Michael Rozman/Warner Bros.
Ben Affleck and Jennifer Garner are making the best of a tough time.
Nearly nine months after the pair announced they were splitting after 10 years of marriage, the actors are both in the spotlight again, as Ben is promoting Batman v Superman: Dawn of Justice and Jennifer is promoting Miracles From Heaven. Talking about their relationship in the media has been tricky, and on Wednesday, Ellen DeGeneres commended them for putting Violet Affleck, 10, Seraphina Affleck, 7, and Samuel Affleck, 4, above all else. "I know it's been kind of a challenging year, obviously. And I what I love—and I think what everybody loves—is that you and Jen are putting the kids first, and that we see you with the kids all the time," she told Ben. "I think that's the most important thing and the most important message to send everybody."
"Absolutely, you know?" said Ben, 43. "We're good friends and we're doing our best and our kids are fabulous and we're working our best for them and that's...What are you gonna do?"
Ellen said, "That's the most important thing."
Ben wasn't just on The Ellen DeGeneres Show to discuss his personal life, though. While talking about Batman v Superman: Dawn of Justice, he recalled how director Zack Snyder first brought him in to explain how they would reinvent the iconic superhero. "I wouldn't have wanted to try to copy what Chris Nolan and Christian Bale did," he said, referring to their Dark Knight trilogy. "They're so amazing and those guys are geniuses. The idea was to try to do something different." Ben also had another reason for wanting to do the movie: It would be the first one he did in years that wasn't rated R. "I haven't done anything that my kids could see for a long time," the actor said, mentioning Argo and Gone Girl, "so I thought that would be kind of cool."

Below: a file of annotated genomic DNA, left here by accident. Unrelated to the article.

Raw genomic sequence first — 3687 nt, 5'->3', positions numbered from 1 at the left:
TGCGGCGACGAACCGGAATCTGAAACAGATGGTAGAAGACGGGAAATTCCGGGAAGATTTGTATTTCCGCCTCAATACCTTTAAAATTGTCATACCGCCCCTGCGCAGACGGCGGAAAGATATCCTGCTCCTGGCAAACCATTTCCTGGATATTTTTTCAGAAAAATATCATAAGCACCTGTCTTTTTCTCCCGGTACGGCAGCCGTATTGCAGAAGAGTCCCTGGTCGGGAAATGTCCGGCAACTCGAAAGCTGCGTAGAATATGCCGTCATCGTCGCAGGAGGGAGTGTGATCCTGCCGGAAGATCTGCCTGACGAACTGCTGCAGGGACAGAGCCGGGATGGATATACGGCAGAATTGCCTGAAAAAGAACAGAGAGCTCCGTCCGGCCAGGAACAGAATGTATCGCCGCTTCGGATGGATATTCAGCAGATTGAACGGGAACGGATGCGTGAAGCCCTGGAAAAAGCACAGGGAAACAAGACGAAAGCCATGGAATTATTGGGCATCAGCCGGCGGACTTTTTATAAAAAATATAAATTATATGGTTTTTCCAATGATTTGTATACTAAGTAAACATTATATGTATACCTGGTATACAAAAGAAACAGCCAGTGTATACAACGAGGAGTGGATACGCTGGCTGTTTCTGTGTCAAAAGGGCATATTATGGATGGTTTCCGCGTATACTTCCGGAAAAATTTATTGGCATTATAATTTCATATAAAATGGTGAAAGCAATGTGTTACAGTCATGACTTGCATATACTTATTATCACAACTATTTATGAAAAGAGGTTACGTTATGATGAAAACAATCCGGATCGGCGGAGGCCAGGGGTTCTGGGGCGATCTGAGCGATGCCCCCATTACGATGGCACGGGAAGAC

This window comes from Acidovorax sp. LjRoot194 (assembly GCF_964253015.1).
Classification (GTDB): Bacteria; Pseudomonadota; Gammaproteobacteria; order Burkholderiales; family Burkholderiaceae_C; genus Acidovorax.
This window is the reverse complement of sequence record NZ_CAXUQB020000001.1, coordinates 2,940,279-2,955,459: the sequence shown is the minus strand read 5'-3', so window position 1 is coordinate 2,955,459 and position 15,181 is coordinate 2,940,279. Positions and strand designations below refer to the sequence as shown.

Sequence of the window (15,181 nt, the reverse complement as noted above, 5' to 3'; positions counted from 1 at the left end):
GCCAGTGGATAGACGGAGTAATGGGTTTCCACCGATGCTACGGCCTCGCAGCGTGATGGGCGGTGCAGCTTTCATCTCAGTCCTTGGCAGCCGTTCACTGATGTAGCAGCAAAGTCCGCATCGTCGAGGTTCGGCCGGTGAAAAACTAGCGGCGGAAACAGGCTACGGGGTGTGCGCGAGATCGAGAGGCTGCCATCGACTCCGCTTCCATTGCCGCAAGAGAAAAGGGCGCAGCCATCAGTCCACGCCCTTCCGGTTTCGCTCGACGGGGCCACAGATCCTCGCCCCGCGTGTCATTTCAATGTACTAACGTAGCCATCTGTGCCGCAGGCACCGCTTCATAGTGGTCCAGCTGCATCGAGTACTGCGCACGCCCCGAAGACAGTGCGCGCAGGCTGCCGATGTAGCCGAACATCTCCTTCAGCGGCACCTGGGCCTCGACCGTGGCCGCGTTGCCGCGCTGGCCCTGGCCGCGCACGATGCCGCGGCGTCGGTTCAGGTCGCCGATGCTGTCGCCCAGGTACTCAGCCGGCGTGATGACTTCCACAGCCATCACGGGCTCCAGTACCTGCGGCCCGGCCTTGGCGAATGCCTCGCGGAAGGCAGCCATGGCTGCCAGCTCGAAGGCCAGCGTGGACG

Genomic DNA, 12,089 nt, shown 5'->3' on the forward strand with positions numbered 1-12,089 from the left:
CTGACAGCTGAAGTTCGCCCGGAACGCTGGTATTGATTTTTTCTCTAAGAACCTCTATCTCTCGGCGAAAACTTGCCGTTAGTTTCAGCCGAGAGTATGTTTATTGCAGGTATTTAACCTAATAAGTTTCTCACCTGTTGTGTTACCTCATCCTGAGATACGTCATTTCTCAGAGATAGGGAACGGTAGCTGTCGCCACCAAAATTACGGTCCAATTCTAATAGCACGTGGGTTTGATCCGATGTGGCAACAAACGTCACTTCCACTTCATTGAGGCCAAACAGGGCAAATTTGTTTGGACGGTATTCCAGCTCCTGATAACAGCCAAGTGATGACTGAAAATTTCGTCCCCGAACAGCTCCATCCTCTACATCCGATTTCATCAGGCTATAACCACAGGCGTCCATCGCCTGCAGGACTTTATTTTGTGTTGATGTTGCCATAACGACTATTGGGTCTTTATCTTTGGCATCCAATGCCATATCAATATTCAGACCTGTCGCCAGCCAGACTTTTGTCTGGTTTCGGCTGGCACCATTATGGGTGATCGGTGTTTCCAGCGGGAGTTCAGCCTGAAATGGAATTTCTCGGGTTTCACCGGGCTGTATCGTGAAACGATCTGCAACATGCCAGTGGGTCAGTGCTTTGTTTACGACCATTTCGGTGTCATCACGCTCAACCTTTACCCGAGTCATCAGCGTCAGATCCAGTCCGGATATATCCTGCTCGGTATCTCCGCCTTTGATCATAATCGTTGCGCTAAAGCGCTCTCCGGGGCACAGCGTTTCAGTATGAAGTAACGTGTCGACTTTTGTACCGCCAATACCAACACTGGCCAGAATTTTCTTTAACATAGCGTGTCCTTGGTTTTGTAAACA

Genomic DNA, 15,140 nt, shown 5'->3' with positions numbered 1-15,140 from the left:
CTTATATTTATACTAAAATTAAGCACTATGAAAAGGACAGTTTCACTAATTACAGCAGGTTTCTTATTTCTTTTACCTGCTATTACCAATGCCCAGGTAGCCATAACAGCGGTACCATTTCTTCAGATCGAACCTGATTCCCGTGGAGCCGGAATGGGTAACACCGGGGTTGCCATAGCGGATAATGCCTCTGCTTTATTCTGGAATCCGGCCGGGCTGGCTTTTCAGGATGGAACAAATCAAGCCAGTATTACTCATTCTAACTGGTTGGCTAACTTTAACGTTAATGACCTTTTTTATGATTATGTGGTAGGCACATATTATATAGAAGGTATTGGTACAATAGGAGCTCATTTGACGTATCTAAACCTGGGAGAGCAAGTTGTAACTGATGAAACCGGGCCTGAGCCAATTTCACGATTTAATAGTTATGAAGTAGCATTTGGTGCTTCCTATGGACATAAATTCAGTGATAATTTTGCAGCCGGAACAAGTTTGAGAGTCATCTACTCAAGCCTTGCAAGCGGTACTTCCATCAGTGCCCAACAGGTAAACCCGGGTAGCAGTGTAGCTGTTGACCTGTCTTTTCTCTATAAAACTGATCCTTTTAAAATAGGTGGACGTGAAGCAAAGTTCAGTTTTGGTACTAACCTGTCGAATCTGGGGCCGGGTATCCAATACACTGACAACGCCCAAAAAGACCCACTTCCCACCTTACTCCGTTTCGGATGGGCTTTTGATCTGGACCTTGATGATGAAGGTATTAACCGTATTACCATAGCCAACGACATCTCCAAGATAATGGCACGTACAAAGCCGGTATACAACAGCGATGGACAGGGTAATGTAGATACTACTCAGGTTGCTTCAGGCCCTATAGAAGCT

"My son thinks it's cool. My son thinks it's really cool. He came to the set. He was a little bit suspicious, too. He was like, 'Is that the real Superman?' 'Yes, he is. That's more or less about as real as it gets. That's the real Superman.' When I'd leave, he'd be like, 'Dad, are you going to the Batcave?' I can't [let him down]. I'm like, 'Yes, I am.' Eventually he's going to be in therapy, like, 'You lied to me! There's no Batcave! He's doing Ellen,'" he said. "He thinks I'm in the Batcave now."